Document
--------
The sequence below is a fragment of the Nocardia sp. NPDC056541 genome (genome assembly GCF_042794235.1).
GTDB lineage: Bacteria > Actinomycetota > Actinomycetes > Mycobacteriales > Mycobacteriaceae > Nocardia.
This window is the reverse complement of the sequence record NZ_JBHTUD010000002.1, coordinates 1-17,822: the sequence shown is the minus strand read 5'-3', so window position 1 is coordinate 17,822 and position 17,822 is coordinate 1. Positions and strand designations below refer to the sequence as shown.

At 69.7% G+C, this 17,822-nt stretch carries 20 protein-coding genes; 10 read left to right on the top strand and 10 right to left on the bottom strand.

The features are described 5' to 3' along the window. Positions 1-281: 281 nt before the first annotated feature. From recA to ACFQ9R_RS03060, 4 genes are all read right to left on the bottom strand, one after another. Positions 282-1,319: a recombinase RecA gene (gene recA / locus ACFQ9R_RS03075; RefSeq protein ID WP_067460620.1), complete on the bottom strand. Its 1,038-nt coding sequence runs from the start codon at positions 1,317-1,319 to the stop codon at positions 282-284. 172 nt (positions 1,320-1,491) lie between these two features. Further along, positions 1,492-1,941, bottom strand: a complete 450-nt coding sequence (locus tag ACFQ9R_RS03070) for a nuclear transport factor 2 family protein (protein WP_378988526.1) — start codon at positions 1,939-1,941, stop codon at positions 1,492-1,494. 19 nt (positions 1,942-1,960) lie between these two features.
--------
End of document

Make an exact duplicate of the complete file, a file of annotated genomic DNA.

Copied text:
The sequence below is a fragment of the Nocardia sp. NPDC056541 genome (genome assembly GCF_042794235.1).
GTDB lineage: Bacteria > Actinomycetota > Actinomycetes > Mycobacteriales > Mycobacteriaceae > Nocardia.
This window is the reverse complement of the sequence record NZ_JBHTUD010000002.1, coordinates 1-17,822: the sequence shown is the minus strand read 5'-3', so window position 1 is coordinate 17,822 and position 17,822 is coordinate 1. Positions and strand designations below refer to the sequence as shown.

At 69.7% G+C, this 17,822-nt stretch carries 20 protein-coding genes; 10 read left to right on the top strand and 10 right to left on the bottom strand.

The features are described 5' to 3' along the window. Positions 1-281: 281 nt before the first annotated feature. From recA to ACFQ9R_RS03060, 4 genes are all read right to left on the bottom strand, one after another. Positions 282-1,319: a recombinase RecA gene (gene recA / locus ACFQ9R_RS03075; RefSeq protein ID WP_067460620.1), complete on the bottom strand. Its 1,038-nt coding sequence runs from the start codon at positions 1,317-1,319 to the stop codon at positions 282-284. 172 nt (positions 1,320-1,491) lie between these two features. Further along, positions 1,492-1,941, bottom strand: a complete 450-nt coding sequence (locus tag ACFQ9R_RS03070) for a nuclear transport factor 2 family protein (protein WP_378988526.1) — start codon at positions 1,939-1,941, stop codon at positions 1,492-1,494. 19 nt (positions 1,942-1,960) lie between these two features.